The voices of Tax Policy Center's researchers and staff
President Obama’s latest tax package, which he’ll unveil in detail next week along with his new budget, would lower taxes for low-income households and significantly raise taxes for the highest income 1 percent—those making $663,000 or more, according to new Tax Policy Center estimates. Middle-income households would see relatively modest changes in their tax bills.
On average, in 2016 households making $25,000 or less in expanded cash income could expect an average boost in after-tax income of 1.2 percent, or about $175, while those in the top 1 percent would see their after-tax income fall by an average of 2 percent, or about $29,000. Those in the top 0.1 percent—who make at least $3.4 million—would see their after-tax income cut by about 2.6 percent, or about $168,000 on average.
Obama’s tax plan, which was first described in a fact sheet that accompanied his State of the Union address, would raise taxes on capital gains, impose a new tax on big financial institutions, limit the size of tax-advantaged retirement accounts, and eliminate the tax benefits of Sec. 529-like college savings plans. (The administration announced yesterday that they would drop the 529 proposal.) At the same time, it would expand the Earned Income Tax Credit and the Child and Dependent Care Tax Credit, increase other subsidies for higher education, and create new auto-IRA retirement savings plans.
The TPC estimates include all of the provisions of the Obama plan except for changes in flexible savings accounts for child care and Sec. 529 plans.
The proposal would have very little net impact on middle-income households. For example, those making between $49,000 and $84,000 (the middle 20 percent of households) would see their after-tax incomes fall--by an average of $7.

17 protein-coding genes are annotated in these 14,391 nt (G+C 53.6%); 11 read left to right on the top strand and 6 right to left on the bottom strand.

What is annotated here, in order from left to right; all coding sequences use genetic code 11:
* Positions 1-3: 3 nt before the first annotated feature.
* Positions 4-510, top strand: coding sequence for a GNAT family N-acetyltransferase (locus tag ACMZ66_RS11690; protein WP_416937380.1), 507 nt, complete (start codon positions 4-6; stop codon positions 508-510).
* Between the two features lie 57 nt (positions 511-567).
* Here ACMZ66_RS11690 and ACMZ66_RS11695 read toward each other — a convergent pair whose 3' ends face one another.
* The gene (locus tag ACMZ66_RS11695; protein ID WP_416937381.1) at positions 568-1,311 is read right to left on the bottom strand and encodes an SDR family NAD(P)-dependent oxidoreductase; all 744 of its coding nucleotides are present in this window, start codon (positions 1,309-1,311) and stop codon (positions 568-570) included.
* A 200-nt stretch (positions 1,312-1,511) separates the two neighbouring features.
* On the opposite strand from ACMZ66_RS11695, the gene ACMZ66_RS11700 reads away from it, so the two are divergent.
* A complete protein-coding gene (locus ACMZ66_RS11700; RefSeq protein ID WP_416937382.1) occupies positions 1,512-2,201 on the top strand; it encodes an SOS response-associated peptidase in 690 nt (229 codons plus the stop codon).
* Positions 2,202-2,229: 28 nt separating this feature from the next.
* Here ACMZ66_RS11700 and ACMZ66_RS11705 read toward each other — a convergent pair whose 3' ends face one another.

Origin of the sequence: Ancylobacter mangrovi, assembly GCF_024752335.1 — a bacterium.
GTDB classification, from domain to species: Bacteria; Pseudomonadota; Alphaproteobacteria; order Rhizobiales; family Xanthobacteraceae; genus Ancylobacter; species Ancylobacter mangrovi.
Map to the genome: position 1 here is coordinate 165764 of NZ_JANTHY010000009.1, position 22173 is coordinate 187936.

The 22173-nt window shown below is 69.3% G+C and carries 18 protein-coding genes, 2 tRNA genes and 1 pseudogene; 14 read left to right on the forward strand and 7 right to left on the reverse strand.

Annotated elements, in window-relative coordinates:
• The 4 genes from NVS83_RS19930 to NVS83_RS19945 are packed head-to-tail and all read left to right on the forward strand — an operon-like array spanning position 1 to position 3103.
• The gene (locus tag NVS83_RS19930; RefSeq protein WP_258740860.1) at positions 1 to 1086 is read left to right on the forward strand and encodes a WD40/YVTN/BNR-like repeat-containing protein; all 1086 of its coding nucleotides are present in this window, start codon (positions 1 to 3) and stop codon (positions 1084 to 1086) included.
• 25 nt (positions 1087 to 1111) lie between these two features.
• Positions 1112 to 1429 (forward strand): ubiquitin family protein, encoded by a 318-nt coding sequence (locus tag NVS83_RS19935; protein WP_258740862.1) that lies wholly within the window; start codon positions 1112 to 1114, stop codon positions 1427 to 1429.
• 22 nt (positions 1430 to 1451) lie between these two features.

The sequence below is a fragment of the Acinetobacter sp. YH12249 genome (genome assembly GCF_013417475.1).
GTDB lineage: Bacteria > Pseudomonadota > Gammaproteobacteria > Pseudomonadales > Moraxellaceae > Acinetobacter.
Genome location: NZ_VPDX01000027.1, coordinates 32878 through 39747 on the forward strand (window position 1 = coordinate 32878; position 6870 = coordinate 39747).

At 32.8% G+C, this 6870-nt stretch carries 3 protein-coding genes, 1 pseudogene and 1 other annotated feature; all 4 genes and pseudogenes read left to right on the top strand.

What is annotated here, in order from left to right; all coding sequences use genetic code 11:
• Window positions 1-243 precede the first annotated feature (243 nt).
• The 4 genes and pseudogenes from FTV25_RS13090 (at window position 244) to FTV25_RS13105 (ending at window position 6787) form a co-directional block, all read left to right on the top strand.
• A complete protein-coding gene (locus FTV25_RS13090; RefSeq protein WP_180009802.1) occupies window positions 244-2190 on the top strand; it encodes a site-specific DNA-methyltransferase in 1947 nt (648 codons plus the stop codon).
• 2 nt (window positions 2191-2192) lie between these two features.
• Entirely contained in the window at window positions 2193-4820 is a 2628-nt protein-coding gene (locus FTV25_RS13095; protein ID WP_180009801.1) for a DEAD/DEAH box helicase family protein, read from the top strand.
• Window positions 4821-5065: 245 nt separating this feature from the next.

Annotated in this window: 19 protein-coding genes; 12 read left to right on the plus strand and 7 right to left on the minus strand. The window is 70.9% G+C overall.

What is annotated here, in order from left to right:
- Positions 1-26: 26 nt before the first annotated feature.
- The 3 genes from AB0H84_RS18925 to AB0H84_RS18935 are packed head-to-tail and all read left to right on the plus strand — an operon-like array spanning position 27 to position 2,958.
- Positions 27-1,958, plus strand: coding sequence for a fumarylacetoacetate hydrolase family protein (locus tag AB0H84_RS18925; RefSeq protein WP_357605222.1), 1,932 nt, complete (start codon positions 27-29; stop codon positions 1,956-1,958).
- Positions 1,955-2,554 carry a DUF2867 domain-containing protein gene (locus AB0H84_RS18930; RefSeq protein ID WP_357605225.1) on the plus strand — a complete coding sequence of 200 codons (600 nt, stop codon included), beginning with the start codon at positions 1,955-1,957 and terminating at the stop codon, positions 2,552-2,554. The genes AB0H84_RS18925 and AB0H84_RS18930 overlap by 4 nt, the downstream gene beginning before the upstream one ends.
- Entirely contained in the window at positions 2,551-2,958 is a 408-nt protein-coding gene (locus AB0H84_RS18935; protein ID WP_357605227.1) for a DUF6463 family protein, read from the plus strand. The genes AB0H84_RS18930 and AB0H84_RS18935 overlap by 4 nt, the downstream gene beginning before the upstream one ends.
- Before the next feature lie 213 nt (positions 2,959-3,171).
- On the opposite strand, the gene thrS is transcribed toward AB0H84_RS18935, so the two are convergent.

Those making between $84,000 and $142,000 would take home 0.1 percent more, or about $50.
Unlike those at the bottom, where only 5 percent of households would get a tax hike, and those in the top 1 percent, where 99.6 percent would see their taxes rise, there would be a wide range of winners and losers in the middle. Among those making between $49,000 and $84,000, about one-quarter would get a tax cut (averaging about $550) and about half would get a tax hike (averaging about $290).
The main reason for that tax increase: TPC distributes a share of the new bank tax—like all corporate taxes—among workers. Without that tax hike, only about 6 percent of middle-income households would pay more under the Obama plan though their average tax increase would be about $2,100.
TPC’s distributional estimates are based on very brief descriptions that accompanied Obama’s State of the Union address. We plan to publish more detailed tables soon and perhaps revise these once we learn more about his ideas.
Both critics and supporters describe the Obama plan as a major redistribution of income through the tax code. In reality, it would significantly boost taxes on the rich and only modestly cut them for many low income households, though for some, especially those with young children, the boost in after-tax income would be substantial. For most of the rest of us, the net impact would be relatively small though some people would enjoy hefty tax cuts and others would face big tax hikes.
Posts and Comments are solely the opinion of the author and not that of the Tax Policy Center, Urban Institute, or Brookings Institution.